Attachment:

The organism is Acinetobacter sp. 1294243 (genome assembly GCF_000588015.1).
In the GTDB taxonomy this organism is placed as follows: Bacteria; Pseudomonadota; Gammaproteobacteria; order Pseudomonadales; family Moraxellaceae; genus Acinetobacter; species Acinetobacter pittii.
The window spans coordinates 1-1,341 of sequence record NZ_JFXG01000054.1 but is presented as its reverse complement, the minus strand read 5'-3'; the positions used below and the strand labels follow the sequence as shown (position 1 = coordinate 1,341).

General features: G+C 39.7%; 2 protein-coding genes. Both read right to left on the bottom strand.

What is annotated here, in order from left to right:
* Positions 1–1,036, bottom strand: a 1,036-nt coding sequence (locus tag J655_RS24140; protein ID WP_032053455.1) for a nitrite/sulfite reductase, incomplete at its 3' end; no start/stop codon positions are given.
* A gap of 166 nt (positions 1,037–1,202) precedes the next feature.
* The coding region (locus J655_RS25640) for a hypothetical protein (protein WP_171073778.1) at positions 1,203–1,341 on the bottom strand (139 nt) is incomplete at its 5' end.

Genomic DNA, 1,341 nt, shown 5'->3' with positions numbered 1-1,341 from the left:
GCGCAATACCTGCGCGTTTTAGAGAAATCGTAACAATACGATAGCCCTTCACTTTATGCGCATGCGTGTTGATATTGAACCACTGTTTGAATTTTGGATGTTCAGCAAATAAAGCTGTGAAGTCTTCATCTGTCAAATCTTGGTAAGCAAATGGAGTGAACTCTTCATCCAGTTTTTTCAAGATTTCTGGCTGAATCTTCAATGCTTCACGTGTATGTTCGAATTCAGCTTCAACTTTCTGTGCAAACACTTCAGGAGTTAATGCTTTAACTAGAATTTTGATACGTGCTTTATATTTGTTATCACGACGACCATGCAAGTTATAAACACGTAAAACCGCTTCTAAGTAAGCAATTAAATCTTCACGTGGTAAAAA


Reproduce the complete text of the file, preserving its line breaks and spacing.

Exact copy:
The organism is Acinetobacter sp. 1294243 (genome assembly GCF_000588015.1).
In the GTDB taxonomy this organism is placed as follows: Bacteria; Pseudomonadota; Gammaproteobacteria; order Pseudomonadales; family Moraxellaceae; genus Acinetobacter; species Acinetobacter pittii.
The window spans coordinates 1-1,341 of sequence record NZ_JFXG01000054.1 but is presented as its reverse complement, the minus strand read 5'-3'; the positions used below and the strand labels follow the sequence as shown (position 1 = coordinate 1,341).

General features: G+C 39.7%; 2 protein-coding genes. Both read right to left on the bottom strand.

What is annotated here, in order from left to right:
* Positions 1–1,036, bottom strand: a 1,036-nt coding sequence (locus tag J655_RS24140; protein ID WP_032053455.1) for a nitrite/sulfite reductase, incomplete at its 3' end; no start/stop codon positions are given.
* A gap of 166 nt (positions 1,037–1,202) precedes the next feature.
* The coding region (locus J655_RS25640) for a hypothetical protein (protein WP_171073778.1) at positions 1,203–1,341 on the bottom strand (139 nt) is incomplete at its 5' end.

Genomic DNA, 1,341 nt, shown 5'->3' with positions numbered 1-1,341 from the left:
GCGCAATACCTGCGCGTTTTAGAGAAATCGTAACAATACGATAGCCCTTCACTTTATGCGCATGCGTGTTGATATTGAACCACTGTTTGAATTTTGGATGTTCAGCAAATAAAGCTGTGAAGTCTTCATCTGTCAAATCTTGGTAAGCAAATGGAGTGAACTCTTCATCCAGTTTTTTCAAGATTTCTGGCTGAATCTTCAATGCTTCACGTGTATGTTCGAATTCAGCTTCAACTTTCTGTGCAAACACTTCAGGAGTTAATGCTTTAACTAGAATTTTGATACGTGCTTTATATTTGTTATCACGACGACCATGCAAGTTATAAACACGTAAAACCGCTTCTAAGTAAGCAATTAAATCTTCACGTGGTAAAAA